A Brief Explanation of Why Someone Should Have Portraits Done

December 31, 2022

A brief explanation of why someone should have portraits done.

If you are going to do portraits of your loved ones, you should also have them done. But this is not always the case. Some people may be hesitant or afraid to go through with it, due to time constraints or fear of a family member’s reaction, but regardless of the reason, having portraits done can make a world of difference in a relationship. As a portrait and headshot photographer in the Fayetteville area I can a-test to the reluctancy to getting portraits done.

In a recent follow-up post on my blog I wrote that I was surprised by how many people had no idea what they were talking about when they asked me what I thought portrait photography was good for. I think it boils down to something very basic: people don’t know what it is that makes a great portrait. And that means that there isn’t one specific thing that makes one great portrait (or even just a good one). It really comes down to understanding human psychology and getting into the mind/emotions of the person you’re photographing (the camera will not do that for you; you need to make yourself emotionally available for your subject).

If you want to make sure your portraits are excellent, here are some things you need to do:

  • Recognize the importance of emotion in any photograph
  • Recognize that being too technical with your subject is not going to give them an authentic experience
  • Rigorously test and validate every aspect of your portrait technique before putting it into practice on anyone other than yourself (only use yourself as an example)

The above is just one way of doing it. Other methods include: 

  • Photobombing others' photos.
  • Hacking photos where there are gaps in their hair/faces/clothes etc.
  • Where there aren't any faces or eyes at all (but only if they're the first face/eyes etc.) 
  • Using lighting effects at odd angles 
  • Getting close enough so as not to get too close but far enough away so as not to miss anything crucial.
  • More specific approaches such as "I am willing to pierce this object's skin with my camera" because if he does not feel comfortable having someone else's camera poking him in his bare skin then he wouldn't want me taking his photo either!

In short: any photograph will be better than none at all if it accurately portrays its subject's emotions—and this is why portraits are such an important part of documenting life—they allow us insight into who we are and how we feel from day-to-day

The value of portraits: Portraits capture a moment in time that can be treasured forever.

It is a common myth that portraits of a loved one mean little more than a photograph. While that may be true to some degree, the value of having photographs of an important figure in your life should not be underestimated. You can use them as mementos, as reminders of the person who was important to you, or even as travel aids (if you know where they are). In fact, it’s widely believed that many people will go to great lengths to have photographs taken of their loved ones and keep those photos.

The emotion in portraits: Portraits can capture the raw emotion of a moment, something that cannot be replicated with words alone.

In the world of photography, there are several schools of thought. The first is that you should always take portraits. The second is that you should only take portraits when necessary — but it’s important to note that these two schools of thought are actually quite different, and can end up with different results:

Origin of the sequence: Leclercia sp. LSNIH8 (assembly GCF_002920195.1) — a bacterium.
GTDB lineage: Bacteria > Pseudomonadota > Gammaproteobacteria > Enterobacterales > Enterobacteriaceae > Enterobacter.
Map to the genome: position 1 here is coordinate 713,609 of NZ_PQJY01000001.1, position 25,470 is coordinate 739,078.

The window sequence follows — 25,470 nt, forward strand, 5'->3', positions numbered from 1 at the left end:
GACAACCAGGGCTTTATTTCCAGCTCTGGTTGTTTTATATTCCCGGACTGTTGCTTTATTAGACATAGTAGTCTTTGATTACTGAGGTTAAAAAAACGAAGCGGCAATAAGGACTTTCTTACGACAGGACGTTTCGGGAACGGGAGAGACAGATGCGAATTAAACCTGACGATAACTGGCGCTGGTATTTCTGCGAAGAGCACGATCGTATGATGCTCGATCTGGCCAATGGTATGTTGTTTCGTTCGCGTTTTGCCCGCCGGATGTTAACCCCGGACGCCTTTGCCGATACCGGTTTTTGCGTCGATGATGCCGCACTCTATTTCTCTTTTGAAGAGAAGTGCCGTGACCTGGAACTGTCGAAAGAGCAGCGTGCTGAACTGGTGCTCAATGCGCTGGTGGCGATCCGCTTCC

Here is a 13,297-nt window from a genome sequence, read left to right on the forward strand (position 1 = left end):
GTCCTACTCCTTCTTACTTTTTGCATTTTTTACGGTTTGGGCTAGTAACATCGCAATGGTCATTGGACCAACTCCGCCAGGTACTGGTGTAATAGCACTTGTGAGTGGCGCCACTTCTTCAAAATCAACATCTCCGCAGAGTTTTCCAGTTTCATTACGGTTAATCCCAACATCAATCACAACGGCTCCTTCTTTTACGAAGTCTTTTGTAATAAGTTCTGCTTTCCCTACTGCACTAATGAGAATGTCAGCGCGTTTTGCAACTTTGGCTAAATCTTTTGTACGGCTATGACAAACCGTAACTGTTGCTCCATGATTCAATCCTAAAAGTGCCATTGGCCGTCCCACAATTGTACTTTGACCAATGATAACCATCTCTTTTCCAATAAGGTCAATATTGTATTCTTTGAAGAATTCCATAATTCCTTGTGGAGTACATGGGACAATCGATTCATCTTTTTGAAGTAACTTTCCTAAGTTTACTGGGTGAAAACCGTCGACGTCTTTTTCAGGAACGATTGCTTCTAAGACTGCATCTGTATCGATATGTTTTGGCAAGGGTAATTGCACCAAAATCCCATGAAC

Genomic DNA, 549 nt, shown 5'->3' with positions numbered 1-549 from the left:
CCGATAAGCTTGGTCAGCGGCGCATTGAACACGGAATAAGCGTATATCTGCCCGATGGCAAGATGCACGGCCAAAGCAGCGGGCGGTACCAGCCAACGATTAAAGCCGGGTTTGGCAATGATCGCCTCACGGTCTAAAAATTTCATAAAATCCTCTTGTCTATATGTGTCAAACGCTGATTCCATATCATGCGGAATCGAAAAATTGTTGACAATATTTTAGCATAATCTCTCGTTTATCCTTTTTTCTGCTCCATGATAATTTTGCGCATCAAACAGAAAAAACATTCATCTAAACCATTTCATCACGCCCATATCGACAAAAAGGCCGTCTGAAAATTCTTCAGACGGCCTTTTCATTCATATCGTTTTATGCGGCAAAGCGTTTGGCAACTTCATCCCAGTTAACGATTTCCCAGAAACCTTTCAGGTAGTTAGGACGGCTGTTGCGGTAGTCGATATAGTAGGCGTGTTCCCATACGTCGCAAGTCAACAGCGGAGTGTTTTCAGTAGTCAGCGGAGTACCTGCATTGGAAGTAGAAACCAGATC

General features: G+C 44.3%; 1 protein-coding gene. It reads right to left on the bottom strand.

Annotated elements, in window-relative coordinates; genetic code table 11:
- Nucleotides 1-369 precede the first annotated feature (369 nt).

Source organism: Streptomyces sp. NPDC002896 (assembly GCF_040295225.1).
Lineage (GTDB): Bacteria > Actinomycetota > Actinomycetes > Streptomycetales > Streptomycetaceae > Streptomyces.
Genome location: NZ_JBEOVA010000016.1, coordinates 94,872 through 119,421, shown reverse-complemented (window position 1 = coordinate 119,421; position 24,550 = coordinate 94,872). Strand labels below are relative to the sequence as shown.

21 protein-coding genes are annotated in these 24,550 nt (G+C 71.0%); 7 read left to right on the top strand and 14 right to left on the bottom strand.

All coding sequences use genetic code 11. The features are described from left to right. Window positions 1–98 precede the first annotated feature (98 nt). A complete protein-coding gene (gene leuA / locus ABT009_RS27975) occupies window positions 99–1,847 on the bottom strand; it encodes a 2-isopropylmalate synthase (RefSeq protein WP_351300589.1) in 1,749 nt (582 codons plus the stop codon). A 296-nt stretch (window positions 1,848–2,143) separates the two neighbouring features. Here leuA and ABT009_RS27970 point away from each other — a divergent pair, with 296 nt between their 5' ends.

Most photographers will tell you they take pictures of people in order to capture their emotions and motions. I think this is a very good idea, and I don’t feel like I have any right to say otherwise (I am just an amateur photographer). But I do think that this is a very limited definition of what portrait photography is.

The truth is, we aren’t taking pictures of people in order to capture their emotions or motions; we are taking pictures in order to capture their faces. And while words are a good thing for capturing emotion, it’s far from the only way we can communicate emotion:

  • We also need to be able to convey information quickly and clearly.
  • We want our products/services to be understood by customers (when they are done correctly)

If you want your company values (or other design principles) to be communicated well enough for people who don’t know what you do well inside-out, then there are two things you need to do: 

  1. define your core values clearly enough so that employees understand them intuitively and 
  2. show them how those values translate into actions on the job. 

For example: "Don't be afraid of going out on a limb" ≠ "Don't go out on a limb." So if someone asks me why we have maroon shirts at work, I can say something like: "When our last shirt arrived with its label ripped off, we couldn't help ourselves — we decided that the colors maroon and tan were just too perfect for the work environment." And if somebody then tells me they want maroon shirts because they're comfortable at work and they look good (and their boss wants them in maroon), I might say something like: "Good afternoon! We would love it if you came in today wearing your new shirt!" At which point I'd ask them what color shirt fits best with the office colors (since most likely it's more than one.) This simple question allows me to get into details about how each shirt should fit with each person's personal style — all without having them leave my office without their favorite color.

The connection in portraits: Portraits can help to connect us with our loved ones, even long after they are gone.

I have a friend who is a photographer and he is working with the Portrait Society of America. The catch? He doesn’t have a portfolio.

The beauty of photographing someone in the real world is that it adds to the authenticity, because we are able to capture them in a way that only they can. Being able to do this takes some technical skills, but there’s no reason you can’t do it if you put your mind to it.